So if we look at the referees who oversaw 20+ Premier League games last season we can see that for Robert Jones 63.6% of the games were home wins, while for Paul Tierney the number was 36%.

Looking at away wins we can see that for Robert Jones just 13.6% of his PL games were away wins while for Jarred Gillet it was over three times as many at 47.6%.   So quite clearly intelligent clubs are now studying the previous results each referee they get and adjusting their style of play for each game – which is not how football is supposed to be.

Likewise, across the whole of last season, among the referees who have overseen 15 or more Premier League games David Coote gave out 5.19 yellow cards per game across the season.   Samuel Barrott gave out 3.13 yellow cards per game.  A 64% difference.

Worse, when some clubs are getting Coote five times a season and others Barrott five times a season, and which referee the clubs are picking up, is going to have a major impact.

Obviously nothing would matter if each club only ever saw each referee twice, but there is no such restriction in the Premier League although we’ve been calling for this for years.

So how can the League that likes to be known as the most popular league in the world get away with this?  The answer is simple, the media won’t ever mention it.   And why don’t they mention it?

Ah it’s because English people don’t like maths.  Although they quite like league tables!

3 Replies to “Why the media won’t raise the issue of just how different each referee’s performance is.”

  1. The media like the ambiguity because of exactly what happened last night. Leaving the decision to subjective judgement, without comparison, allows them to claim ‘definite penalty” without fear of being challenged.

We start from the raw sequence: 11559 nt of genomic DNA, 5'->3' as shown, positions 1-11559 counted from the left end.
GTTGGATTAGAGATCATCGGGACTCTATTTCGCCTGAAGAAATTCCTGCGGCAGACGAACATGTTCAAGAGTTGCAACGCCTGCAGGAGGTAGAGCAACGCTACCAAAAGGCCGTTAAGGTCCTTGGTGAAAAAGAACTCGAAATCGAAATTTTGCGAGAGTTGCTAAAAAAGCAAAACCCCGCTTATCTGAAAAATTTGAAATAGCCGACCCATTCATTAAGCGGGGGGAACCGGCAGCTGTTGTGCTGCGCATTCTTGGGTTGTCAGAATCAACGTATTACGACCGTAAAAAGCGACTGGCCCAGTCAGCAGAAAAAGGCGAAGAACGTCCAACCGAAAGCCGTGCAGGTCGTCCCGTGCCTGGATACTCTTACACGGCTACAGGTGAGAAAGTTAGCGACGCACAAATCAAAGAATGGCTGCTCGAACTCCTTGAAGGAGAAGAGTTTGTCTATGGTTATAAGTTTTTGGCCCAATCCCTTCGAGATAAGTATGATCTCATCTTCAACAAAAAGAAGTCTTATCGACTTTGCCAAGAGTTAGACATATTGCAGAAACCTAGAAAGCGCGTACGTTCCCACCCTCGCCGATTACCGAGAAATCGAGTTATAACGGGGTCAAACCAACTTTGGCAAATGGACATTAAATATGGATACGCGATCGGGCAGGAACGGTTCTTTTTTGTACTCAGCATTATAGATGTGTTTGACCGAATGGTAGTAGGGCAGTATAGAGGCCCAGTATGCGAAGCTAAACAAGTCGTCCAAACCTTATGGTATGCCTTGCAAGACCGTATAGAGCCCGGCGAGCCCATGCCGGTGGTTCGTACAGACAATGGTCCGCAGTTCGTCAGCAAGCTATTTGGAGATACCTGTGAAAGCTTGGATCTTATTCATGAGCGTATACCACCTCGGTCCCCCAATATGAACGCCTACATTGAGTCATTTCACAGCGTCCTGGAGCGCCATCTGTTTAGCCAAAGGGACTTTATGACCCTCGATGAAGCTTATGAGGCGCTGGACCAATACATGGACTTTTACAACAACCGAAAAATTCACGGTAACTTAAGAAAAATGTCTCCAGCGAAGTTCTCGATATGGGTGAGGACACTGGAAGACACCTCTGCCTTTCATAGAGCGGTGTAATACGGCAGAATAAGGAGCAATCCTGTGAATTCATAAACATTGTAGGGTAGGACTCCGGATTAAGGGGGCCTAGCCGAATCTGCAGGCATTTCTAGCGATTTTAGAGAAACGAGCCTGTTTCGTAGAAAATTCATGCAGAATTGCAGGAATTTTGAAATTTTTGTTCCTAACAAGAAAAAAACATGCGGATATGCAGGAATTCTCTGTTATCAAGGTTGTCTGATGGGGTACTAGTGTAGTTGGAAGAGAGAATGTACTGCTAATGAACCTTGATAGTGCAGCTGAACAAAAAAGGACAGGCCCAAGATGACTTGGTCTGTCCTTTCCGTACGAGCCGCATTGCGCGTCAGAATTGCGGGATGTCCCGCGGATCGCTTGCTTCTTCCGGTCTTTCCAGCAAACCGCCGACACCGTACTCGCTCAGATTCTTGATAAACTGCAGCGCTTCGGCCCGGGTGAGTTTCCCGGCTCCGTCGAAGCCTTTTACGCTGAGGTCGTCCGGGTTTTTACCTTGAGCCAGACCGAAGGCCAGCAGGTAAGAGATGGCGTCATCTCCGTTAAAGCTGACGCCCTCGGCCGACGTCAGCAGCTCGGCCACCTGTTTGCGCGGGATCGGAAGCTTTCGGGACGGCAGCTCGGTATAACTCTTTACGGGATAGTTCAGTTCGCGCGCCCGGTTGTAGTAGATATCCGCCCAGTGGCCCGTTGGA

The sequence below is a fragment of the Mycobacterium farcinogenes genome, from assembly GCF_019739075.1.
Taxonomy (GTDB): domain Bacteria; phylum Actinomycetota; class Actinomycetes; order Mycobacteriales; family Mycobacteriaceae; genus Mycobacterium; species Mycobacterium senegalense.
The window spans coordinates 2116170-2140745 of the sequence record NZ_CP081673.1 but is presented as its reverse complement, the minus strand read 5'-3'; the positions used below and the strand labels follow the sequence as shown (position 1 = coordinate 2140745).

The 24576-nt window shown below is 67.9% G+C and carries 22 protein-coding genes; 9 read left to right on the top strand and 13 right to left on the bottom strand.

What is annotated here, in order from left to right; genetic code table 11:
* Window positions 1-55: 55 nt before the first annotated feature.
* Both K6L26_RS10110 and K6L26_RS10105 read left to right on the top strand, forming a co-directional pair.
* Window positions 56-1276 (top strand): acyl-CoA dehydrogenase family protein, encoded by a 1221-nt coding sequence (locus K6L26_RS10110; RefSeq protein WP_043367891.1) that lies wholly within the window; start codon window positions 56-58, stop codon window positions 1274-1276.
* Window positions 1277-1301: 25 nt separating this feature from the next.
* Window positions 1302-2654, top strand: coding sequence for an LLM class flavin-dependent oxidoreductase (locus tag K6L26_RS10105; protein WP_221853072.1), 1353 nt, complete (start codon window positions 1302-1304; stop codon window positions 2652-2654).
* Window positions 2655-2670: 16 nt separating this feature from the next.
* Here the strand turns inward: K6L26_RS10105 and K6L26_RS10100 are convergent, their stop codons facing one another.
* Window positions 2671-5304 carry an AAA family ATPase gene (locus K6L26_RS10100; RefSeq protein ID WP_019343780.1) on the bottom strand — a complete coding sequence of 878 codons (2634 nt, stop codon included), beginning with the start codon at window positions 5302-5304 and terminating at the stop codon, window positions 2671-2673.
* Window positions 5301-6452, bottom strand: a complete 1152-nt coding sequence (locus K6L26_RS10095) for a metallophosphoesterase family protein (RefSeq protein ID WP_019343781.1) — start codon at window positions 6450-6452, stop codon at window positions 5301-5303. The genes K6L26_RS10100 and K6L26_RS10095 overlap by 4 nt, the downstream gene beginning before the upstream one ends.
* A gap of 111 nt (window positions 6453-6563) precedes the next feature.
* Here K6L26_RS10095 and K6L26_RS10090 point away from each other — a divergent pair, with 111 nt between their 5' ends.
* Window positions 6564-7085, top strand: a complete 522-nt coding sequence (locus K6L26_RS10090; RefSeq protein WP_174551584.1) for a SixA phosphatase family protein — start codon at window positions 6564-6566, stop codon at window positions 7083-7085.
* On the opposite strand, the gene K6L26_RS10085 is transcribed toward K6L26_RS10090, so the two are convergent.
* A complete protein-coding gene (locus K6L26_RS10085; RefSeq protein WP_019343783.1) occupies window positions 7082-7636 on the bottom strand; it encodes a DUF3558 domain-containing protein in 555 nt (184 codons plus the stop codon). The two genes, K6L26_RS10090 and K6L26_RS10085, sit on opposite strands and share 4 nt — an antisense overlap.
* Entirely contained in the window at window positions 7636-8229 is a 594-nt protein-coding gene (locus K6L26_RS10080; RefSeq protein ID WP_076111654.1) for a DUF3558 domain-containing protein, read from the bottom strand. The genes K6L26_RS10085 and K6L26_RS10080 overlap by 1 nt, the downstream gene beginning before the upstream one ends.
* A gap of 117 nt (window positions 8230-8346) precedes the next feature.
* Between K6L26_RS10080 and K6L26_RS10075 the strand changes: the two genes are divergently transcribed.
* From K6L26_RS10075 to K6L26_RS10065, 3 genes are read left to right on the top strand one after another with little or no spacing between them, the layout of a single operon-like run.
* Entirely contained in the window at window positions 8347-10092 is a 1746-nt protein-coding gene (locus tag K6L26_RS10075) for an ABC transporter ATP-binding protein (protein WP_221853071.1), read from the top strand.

There are no comparisons to be made with other similar calls made by this referee, or any other for that matter, because no analysis has been done, so as I say, no challenge can be made to their conclusion. If Clark, the commentators, the post match talking heads, the next days media, all say it was a penalty, then it was a penalty.

    On another day, when it is another Country/Team, they could easily of said, ‘a close one that, but not enough for me’. Or, ‘not an obvious error’, so it couldn’t be overturned.

    I have seen far more obvious penalty claims dismissed as so, many many times, when it suits.

    My view is it was six of one half a dozen of the other. The defender was having his shirt pulled, but it certainly could of gone the other way, but it didn’t

    The fact is, it went against the poor little Scots, and we cant have that can we.

    The bottom line is the Scots where absolutely atrocious, not managing a single shot on target, and got exactly what they deserved.

  2. I dont think its a Maths problem more of a dont want to do research problem. Like when the media mentioned Wolves were on the receiving end of poor VAR decisions. There were no mention as to why nor improvements.

    Saudis paying English refs to ref games in Saudi league only gets a passing mention from the Mail that it cant be unbias.